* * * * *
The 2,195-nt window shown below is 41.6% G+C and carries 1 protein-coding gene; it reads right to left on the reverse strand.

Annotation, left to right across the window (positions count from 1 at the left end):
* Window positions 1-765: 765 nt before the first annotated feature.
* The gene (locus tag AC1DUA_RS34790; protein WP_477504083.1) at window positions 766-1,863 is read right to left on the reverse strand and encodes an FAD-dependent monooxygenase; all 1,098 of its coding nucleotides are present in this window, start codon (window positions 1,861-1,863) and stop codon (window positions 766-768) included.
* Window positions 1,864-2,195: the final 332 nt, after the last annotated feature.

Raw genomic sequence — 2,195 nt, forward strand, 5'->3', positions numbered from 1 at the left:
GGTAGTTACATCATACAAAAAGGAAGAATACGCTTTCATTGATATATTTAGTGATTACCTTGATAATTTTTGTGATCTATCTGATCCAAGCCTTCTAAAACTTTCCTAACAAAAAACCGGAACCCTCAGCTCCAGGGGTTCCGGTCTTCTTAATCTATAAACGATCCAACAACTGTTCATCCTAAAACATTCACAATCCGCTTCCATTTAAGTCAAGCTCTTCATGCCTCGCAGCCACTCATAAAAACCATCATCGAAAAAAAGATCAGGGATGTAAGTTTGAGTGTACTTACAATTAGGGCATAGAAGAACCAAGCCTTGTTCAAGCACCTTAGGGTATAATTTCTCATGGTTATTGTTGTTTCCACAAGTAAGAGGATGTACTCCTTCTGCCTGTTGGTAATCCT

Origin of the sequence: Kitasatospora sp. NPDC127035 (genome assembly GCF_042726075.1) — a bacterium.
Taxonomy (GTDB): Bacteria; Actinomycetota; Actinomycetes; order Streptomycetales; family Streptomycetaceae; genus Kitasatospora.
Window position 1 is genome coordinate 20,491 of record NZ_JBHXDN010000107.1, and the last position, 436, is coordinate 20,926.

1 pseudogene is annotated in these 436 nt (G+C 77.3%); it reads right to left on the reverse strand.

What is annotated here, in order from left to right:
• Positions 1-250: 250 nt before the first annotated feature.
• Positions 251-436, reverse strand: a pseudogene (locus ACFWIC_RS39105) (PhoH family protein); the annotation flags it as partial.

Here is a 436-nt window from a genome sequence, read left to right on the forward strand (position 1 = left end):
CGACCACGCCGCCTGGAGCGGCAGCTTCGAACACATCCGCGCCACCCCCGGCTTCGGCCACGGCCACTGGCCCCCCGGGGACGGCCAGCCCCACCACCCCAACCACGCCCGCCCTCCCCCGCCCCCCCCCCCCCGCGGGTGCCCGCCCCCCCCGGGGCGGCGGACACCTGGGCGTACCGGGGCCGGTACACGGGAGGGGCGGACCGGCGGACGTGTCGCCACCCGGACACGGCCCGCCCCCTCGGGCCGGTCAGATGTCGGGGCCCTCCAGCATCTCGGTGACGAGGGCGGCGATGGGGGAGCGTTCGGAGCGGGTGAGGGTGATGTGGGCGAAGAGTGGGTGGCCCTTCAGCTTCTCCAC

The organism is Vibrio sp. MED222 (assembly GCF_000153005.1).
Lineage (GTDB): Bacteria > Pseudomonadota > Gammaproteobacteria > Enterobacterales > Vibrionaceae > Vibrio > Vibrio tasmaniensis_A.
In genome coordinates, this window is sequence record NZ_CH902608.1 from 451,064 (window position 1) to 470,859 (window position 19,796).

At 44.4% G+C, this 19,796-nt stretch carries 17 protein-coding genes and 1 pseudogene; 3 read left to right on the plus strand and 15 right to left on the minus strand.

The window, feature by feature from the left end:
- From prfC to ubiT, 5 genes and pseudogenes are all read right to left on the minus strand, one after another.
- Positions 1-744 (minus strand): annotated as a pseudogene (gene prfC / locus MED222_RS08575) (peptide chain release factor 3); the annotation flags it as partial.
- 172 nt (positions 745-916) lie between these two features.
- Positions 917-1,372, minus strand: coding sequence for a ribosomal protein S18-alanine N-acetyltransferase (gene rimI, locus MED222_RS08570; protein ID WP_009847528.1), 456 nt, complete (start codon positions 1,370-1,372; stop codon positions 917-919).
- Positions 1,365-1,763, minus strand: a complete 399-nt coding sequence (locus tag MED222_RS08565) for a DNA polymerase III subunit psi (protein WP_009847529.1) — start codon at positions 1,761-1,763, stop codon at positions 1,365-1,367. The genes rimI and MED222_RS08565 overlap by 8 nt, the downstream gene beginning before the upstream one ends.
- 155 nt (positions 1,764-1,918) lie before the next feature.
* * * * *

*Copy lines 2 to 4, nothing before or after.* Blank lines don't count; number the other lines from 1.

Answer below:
Annotation, left to right across the window (positions count from 1 at the left end):
* Window positions 1-765: 765 nt before the first annotated feature.
* The gene (locus tag AC1DUA_RS34790; protein WP_477504083.1) at window positions 766-1,863 is read right to left on the reverse strand and encodes an FAD-dependent monooxygenase; all 1,098 of its coding nucleotides are present in this window, start codon (window positions 1,861-1,863) and stop codon (window positions 766-768) included.